Gallagher suffers from a broken jaw; Niskanen suspended for a match

Gallagher suffers from a broken jaw; Niskanen suspended for a match

Brendan Gallagher is suffering from a broken jaw and will not be returning to play in this series against the Philadelphia Flyers.

Share August 20, 2020 5:45 pm Updated at 9:22 pm Share Gallagher suffers from a broken jaw; Niskanen suspended for game Alexis Bélanger-Champagne The Canadian Press Montreal Canadiens forward Brendan Gallagher suffered a broken jaw when he was hit in the face by a double check from defenseman Matt Niskanen on Wednesday and will miss the rest of the series against the Philadelphia Flyers since he will have to be operated.

For his part, Niskanen was suspended for a meeting by the Department of Player Safety of the NHL.

The Canadian confirmed the severity of Gallagher's injury early Thursday evening, before hearing the verdict against Niskanen. The team added that Gallagher will be leaving the NHL bubble in Toronto as he will have to go under the knife.

According to NHL protocol, a member of a team wanting to reenter the bubble after leaving it must provide four consecutive negative results from COVID-19 tests carried out over a period of four days. The person may also have to undergo a quarantine of up to 14 days.

Gallagher also reportedly lost at least one tooth when he took Niskanen's hard-hitting blow in the third period of Game 5 of the Eastern Conference quarterfinal series between the Canadiens and the Flyers. The Canadian won the game 5-3 to avoid elimination. The Flyers lead the series 3-2 with Game 6 going on Friday at 7 p.m.

In its explainer video about Niskanen's suspension, the NHL Player Safety Department points out that the Flyers defenseman intended to strike Gallagher's upper body with a hard stick and that the blow caused caused an injury. Niskanen also had a track record, having been fined once in his career.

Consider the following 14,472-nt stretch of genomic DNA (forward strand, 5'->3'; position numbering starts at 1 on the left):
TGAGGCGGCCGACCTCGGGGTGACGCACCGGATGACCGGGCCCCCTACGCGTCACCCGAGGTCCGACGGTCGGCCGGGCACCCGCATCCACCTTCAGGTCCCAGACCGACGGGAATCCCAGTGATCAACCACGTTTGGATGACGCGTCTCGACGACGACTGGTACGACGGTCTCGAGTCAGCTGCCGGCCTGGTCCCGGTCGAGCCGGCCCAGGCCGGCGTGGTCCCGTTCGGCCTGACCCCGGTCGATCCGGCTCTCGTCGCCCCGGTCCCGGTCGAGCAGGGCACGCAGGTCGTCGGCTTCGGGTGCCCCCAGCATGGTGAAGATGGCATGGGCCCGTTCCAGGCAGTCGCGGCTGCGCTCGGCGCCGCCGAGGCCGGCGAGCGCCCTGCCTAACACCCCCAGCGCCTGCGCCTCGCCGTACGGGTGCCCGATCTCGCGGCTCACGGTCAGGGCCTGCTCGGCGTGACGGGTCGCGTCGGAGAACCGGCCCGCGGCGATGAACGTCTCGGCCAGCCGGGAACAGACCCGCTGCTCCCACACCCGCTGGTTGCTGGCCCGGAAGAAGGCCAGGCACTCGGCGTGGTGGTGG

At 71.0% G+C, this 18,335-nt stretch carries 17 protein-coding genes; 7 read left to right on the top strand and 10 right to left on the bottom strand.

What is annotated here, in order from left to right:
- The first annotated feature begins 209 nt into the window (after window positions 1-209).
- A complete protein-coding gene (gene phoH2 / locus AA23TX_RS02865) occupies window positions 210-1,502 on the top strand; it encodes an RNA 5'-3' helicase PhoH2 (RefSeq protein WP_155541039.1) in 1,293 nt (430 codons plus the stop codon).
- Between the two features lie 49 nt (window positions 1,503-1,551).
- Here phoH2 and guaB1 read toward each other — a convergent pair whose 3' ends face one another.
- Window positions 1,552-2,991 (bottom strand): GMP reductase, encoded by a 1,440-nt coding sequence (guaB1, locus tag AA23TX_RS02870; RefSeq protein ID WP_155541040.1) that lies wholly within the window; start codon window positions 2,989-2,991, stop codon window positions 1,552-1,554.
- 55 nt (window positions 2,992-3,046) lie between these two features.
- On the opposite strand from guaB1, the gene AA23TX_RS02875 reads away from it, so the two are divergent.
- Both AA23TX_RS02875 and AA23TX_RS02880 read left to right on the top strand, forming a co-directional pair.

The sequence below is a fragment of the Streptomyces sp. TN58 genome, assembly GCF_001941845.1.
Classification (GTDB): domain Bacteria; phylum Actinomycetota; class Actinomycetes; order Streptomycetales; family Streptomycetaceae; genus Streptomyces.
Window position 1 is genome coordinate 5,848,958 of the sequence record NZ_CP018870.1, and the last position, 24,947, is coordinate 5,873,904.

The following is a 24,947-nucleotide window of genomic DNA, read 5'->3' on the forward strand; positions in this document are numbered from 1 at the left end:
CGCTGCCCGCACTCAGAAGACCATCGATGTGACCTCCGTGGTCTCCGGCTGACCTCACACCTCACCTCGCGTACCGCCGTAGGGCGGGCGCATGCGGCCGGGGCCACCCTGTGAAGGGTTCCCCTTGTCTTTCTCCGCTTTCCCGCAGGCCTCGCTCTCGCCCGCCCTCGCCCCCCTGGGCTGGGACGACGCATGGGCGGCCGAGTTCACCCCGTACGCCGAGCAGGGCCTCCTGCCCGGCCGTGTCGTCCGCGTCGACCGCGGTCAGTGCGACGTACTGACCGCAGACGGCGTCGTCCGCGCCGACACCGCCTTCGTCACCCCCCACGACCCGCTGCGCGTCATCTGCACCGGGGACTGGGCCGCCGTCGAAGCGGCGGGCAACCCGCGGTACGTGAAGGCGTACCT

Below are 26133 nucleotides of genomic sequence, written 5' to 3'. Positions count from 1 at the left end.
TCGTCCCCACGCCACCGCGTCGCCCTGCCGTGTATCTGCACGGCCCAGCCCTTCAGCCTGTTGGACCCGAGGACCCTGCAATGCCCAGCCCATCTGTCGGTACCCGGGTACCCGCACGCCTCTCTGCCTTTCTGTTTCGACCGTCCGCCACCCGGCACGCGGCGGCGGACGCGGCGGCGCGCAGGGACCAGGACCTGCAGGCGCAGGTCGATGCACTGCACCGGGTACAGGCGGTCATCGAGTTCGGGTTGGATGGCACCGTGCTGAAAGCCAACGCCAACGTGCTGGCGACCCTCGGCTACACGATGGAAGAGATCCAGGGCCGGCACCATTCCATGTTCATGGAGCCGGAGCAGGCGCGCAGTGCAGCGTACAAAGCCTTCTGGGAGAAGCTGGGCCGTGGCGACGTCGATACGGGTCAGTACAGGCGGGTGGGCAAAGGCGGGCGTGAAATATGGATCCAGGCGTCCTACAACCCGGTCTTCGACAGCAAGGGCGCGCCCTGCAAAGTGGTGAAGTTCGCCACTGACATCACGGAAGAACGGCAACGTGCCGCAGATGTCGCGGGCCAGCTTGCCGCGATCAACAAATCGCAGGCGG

However, it is also mentioned that Niskanen defended himself by saying he was not aiming for Gallagher's head. The NHL also noted that Gallagher's abrupt movement before impact, as he pivoted on himself, was part of the reason why he was shot in the head.

The Canadiens' interim head coach Kirk Muller said by videoconference Thursday morning that the team had sent video footage of Niskanen's gesture to the NHL for review.

“I think the video explains everything. We will let the league handle the matter, ”Muller said, obviously wishing that Niskanen would be penalized for the blow.

Niskanen was not punished on the streak and Gallagher finished the game even though his mouth was bloody.

Flyers head coach Alain Vigneault came to Niskanen's defense by videoconference before the Habs' announcement about Gallagher's injury and the suspension of his defenseman.

“Gallagher seemed to be correct. He was talking to the referees. He spent the rest of the game talking to our players while he was on the bench, ”said Vigneault.

“Gallagher is a very competitive, hard-working player, but it's not Niskanen's fault that (Gallagher) isn't the greatest. I think it was a hockey game in the heat of the moment and he suffered a slight cut, ”he added.

Gallagher was the Canadiens' spark in Game 5, a day after being limited to four appearances on the ice in the third period in Game 4, when Muller preferred to use other options.

“He's the player who had the biggest impact in the last game,” Muller said. From the first sequence, he demonstrated his character. He works hard, he is the heart and soul of this team. ”

While Vigneault called Niskanen's move a “hockey game,” Muller used the same term when referring to the body checking that led to the ejection of Canadian center Jesperi Kotkaniemi. The latter received a major penalty and game misconduct early in the second period Wednesday for giving back to defenseman Travis Sanheim.

“It's up for debate and we'll let the league make a decision. In our eyes, it was a game of routine. 'KK' wanted to complete his body check. He was punished during the match, ”said Muller.

Kotkaniemi will not receive additional penalties from the NHL Player Safety Department.

Motivation source

In Wednesday's game, Canadiens forward Nick Suzuki also made an unsportsmanlike gesture, slapping Flyers goaltender Carter Hart on the head after he allowed a goal on an angle shot. restricted to Joel Armia in the second period.

Suzuki had admitted his wrongs after the game, saying he had acted recklessly and should not have done so. That didn't stop Flyers forward Kevin Hayes from verbally attacking Suzuki on Thursday.

“It was an immature gesture. I don't know what he was thinking, ”said Hayes.

Asked if this incident could serve as a motivation for the Flyers, Vigneault simply said that it was “very interesting”.

Previous Article
Next Article

Leave a Reply

Your email address will not be published. Required fields are marked *